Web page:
• eye problems such as watery eyes and redness (conjunctivitis)
  • headaches and dizziness
  • high temperature and chills
  • hearing loss
  • muscle pain
  • difficulty sleeping
  • weight loss
  • sore and dry mouth
  • soreness, redness and peeling on palms and soles of the feet
  • skin problems such as rash, dry skin and itching
  • indigestion or heartburn
  • kidney changes that are usually mild and unlikely to cause symptoms
  • high or low blood pressure
  • swelling of your ankles and legs due to a build up of fluid (oedema)
  • loss of taste
  • lung problems such as breathlessness and cough
  • hair loss
  • liver changes that are very mild and unlikely to cause symptoms
  • tummy (abdominal) pain
  • difficulty swallowing

Rare side effects

Each of these effects happens in fewer than 1 in 100 people (1%). You might have one or more of them. They include:

  • mood changes such as feeling very sad and depressed
  • changes to the heart muscle that are usually temporary
  • blood clots
  • a stroke
  • a hole (or split) in the bowel wall
  • sore, tender and swollen breasts
  • difficulty getting an erection (impotence)

Coping with side effects

We have more information about side effects and tips on how to cope with them.

Important information

Other medicines, foods and drink

Cancer drugs can interact with some other medicines and herbal products. Tell your doctor or pharmacist about any medicines you are taking. This includes vitamins, herbal supplements and over the counter remedies.

Pregnancy and contraception

This drug may harm a baby developing in the womb. It is important not to become pregnant or father a child while you are having treatment with this drug and for at least 6 months afterwards. Talk to your doctor or nurse about effective contraception before starting treatment.


It is unknown whether this treatment affects fertility in people. Talk to your doctor before starting treatment if you think you may want to have a baby in the future.


Don’t breastfeed during this treatment because the drug may come through into your breast milk.

Treatment for other conditions

Always tell other doctors, nurses, pharmacists or dentists that you’re having this treatment if you need treatment for anything else, including teeth problems.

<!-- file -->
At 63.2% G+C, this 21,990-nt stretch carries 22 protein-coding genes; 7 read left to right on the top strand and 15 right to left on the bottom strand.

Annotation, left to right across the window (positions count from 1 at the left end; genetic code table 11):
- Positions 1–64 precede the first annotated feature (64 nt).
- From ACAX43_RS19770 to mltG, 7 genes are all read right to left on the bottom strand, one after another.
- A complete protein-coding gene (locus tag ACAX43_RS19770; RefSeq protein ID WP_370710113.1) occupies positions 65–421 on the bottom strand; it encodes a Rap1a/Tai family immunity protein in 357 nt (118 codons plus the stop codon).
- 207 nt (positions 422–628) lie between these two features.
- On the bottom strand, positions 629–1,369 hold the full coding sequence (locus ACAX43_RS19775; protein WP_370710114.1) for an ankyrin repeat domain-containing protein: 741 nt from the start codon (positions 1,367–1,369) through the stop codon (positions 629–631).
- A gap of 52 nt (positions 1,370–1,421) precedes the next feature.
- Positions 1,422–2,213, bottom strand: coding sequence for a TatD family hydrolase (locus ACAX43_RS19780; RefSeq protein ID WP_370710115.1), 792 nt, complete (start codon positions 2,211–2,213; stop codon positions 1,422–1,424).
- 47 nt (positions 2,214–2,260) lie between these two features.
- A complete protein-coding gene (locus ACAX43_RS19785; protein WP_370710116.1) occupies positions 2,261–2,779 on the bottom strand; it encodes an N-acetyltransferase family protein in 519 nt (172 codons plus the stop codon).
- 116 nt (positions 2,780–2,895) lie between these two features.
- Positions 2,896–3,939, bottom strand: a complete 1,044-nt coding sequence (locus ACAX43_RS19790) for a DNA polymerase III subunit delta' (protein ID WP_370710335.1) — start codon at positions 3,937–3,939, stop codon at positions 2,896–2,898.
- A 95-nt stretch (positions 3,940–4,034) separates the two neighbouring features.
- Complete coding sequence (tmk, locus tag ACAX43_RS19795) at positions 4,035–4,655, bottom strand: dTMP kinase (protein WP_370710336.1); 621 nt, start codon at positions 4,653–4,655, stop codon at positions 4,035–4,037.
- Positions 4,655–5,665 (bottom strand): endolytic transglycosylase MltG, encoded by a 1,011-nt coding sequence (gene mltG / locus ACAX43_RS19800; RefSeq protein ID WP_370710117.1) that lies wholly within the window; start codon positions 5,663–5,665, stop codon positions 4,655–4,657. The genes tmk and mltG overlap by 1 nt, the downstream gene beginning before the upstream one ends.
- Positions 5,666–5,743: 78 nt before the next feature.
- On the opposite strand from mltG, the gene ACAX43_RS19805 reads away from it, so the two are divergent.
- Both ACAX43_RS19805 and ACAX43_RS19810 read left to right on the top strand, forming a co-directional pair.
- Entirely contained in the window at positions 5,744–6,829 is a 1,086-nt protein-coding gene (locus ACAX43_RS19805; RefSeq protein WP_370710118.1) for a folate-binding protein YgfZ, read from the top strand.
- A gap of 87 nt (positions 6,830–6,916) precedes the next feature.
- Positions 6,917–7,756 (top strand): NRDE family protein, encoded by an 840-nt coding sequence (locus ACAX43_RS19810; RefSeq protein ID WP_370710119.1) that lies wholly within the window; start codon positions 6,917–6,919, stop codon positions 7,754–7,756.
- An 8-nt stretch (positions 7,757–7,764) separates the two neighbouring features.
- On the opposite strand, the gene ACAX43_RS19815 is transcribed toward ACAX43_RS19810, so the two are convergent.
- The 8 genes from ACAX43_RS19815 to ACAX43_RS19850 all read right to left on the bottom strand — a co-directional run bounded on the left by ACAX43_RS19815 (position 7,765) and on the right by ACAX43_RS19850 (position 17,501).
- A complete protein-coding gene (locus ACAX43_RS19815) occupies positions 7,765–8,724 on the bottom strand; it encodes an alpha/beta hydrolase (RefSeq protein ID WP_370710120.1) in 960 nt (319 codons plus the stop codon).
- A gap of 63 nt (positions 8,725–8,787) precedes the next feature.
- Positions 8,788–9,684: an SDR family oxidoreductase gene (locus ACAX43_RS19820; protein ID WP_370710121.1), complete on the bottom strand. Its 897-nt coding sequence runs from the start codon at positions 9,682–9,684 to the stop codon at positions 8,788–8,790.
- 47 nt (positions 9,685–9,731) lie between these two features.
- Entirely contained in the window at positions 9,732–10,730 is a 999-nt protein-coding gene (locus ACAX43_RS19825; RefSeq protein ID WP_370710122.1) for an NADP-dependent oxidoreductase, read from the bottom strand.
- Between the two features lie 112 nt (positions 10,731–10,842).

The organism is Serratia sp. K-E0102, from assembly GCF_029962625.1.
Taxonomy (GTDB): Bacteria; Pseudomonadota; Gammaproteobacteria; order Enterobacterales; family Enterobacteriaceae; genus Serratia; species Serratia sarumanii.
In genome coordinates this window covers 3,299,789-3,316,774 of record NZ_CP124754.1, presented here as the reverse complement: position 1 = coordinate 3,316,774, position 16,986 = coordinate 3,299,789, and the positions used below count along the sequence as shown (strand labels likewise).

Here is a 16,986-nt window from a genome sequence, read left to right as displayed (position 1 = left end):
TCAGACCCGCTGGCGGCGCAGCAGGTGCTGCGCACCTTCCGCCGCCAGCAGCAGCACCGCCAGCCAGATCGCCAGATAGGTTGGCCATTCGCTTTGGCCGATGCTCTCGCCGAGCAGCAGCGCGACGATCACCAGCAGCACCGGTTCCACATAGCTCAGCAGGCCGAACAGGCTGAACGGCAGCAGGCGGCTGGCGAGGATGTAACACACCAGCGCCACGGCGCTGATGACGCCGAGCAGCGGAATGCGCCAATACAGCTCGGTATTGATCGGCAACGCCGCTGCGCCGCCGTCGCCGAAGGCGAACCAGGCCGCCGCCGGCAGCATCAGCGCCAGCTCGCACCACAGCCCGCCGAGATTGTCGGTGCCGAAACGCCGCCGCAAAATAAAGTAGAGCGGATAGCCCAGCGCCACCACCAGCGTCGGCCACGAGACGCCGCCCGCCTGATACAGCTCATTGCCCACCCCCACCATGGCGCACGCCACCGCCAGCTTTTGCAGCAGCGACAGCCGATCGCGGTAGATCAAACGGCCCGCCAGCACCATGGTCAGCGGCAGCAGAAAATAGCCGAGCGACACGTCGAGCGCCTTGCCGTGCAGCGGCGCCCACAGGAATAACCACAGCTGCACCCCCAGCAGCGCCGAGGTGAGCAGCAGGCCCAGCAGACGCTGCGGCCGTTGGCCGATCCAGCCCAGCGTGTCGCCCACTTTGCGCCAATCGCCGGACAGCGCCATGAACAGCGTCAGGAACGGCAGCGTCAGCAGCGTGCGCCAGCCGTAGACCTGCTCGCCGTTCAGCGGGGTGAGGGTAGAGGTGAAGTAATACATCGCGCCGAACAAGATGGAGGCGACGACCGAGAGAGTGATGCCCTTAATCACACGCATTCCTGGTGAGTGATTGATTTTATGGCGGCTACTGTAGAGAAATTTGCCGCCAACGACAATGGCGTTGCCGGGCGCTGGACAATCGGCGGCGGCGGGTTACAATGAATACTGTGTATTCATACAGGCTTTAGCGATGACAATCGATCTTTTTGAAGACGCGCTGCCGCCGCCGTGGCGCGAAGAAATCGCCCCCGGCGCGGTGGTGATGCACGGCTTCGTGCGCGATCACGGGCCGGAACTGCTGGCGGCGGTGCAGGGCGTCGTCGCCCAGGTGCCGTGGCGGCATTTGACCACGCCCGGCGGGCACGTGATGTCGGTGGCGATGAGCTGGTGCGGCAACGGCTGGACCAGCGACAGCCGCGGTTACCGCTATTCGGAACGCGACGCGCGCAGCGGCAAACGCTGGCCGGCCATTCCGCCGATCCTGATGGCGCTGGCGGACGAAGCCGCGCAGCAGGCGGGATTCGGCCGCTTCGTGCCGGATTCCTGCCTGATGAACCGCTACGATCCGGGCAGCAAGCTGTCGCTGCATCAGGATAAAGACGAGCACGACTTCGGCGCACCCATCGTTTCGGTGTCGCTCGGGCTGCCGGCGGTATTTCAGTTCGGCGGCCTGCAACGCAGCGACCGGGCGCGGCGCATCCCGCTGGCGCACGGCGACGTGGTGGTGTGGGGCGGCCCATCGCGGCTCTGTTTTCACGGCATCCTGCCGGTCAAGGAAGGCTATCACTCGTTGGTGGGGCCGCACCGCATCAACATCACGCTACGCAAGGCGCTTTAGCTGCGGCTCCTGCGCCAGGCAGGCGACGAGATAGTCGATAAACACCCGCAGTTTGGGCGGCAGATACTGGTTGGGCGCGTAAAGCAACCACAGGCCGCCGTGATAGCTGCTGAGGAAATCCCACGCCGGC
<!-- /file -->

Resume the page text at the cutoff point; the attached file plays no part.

Don’t have immunisations with live vaccines while you’re having treatment and for up to 12 months afterwards. The length of time depends on the treatment you are having. Ask your doctor or pharmacist how long you should avoid live vaccinations.

In the UK, live vaccines include rubella, mumps, measles, BCG, yellow fever and the shingles vaccine (Zostavax).

You can:

  • have other vaccines, but they might not give you as much protection as usual
  • have the flu vaccine (as an injection)
  • be in contact with other people who have had live vaccines as injections

Avoid close contact with people who have recently had live vaccines taken by mouth (oral vaccines) such as oral polio or the typhoid vaccine.

This also includes the rotavirus vaccine given to babies. The virus is in the baby’s poo for up to 2 weeks and could make you ill. So avoid changing their nappies for 2 weeks after their vaccination if possible. Or wear disposable gloves and wash your hands well afterwards.

You should also avoid close contact with children who have had the flu vaccine nasal spray if your immune system is severely weakened. 

More information about this treatment

For further information about this treatment go to the electronic Medicines Compendium (eMC) website.

You can report any side effect you have to the Medicines Health and Regulatory Authority (MHRA) as part of their Yellow Card Scheme.

Last reviewed: 
03 Sep 2018
  • Electronic Medicines Compendium

    Accessed April 2018

  • Immunisation against infectious disease: Chapter 6: General contraindications to vaccination
    Public Health England
    First published: March 2013 and regularly updated on the Gov.UK website

  • Oral Systemic AntiCancer Therapies (SACT) Counselling Handbook for Pharmacy and Nursing staff

    London Cancer Alliance (LCA) West and South, 2015

  • Multicenter Phase III Comparison of Cisplatin/S-1 With Cisplatin/Infusional Fluorouracil in Advanced Gastric or Gastroesophageal Adenocarcinoma Study: The FLAGS Trial
    J Ajani and others
    Journal of Clinical Oncology, 2010. Vol 28, Number 9, Pages 1547-1553 

  • Fluorouracil versus combination of irinotecan plus cisplatin versus S-1 in metastatic gastric cancer: a randomised phase 3 study
    N Boku and others
    The Lancet, 2009. Vol 10, Number 11, Pages 1063-1069